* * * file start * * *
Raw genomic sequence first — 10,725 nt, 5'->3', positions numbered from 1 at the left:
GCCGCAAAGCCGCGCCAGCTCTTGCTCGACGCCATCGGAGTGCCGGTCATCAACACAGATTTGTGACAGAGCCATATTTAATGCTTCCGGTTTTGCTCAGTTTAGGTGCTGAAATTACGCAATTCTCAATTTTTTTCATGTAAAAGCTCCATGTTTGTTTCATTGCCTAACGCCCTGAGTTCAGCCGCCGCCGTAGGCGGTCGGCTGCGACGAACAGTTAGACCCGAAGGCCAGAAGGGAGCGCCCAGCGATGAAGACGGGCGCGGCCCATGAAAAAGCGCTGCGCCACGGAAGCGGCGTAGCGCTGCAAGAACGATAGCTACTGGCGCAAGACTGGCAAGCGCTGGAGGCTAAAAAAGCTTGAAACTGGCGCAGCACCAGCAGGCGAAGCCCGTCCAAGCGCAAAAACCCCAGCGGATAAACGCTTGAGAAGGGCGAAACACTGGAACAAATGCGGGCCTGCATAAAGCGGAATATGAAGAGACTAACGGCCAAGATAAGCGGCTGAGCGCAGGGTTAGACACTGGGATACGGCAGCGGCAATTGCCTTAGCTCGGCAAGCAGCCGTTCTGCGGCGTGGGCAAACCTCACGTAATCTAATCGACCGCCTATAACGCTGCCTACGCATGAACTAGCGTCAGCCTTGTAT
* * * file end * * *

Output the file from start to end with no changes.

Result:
Raw genomic sequence first — 10,725 nt, 5'->3', positions numbered from 1 at the left:
GCCGCAAAGCCGCGCCAGCTCTTGCTCGACGCCATCGGAGTGCCGGTCATCAACACAGATTTGTGACAGAGCCATATTTAATGCTTCCGGTTTTGCTCAGTTTAGGTGCTGAAATTACGCAATTCTCAATTTTTTTCATGTAAAAGCTCCATGTTTGTTTCATTGCCTAACGCCCTGAGTTCAGCCGCCGCCGTAGGCGGTCGGCTGCGACGAACAGTTAGACCCGAAGGCCAGAAGGGAGCGCCCAGCGATGAAGACGGGCGCGGCCCATGAAAAAGCGCTGCGCCACGGAAGCGGCGTAGCGCTGCAAGAACGATAGCTACTGGCGCAAGACTGGCAAGCGCTGGAGGCTAAAAAAGCTTGAAACTGGCGCAGCACCAGCAGGCGAAGCCCGTCCAAGCGCAAAAACCCCAGCGGATAAACGCTTGAGAAGGGCGAAACACTGGAACAAATGCGGGCCTGCATAAAGCGGAATATGAAGAGACTAACGGCCAAGATAAGCGGCTGAGCGCAGGGTTAGACACTGGGATACGGCAGCGGCAATTGCCTTAGCTCGGCAAGCAGCCGTTCTGCGGCGTGGGCAAACCTCACGTAATCTAATCGACCGCCTATAACGCTGCCTACGCATGAACTAGCGTCAGCCTTGTAT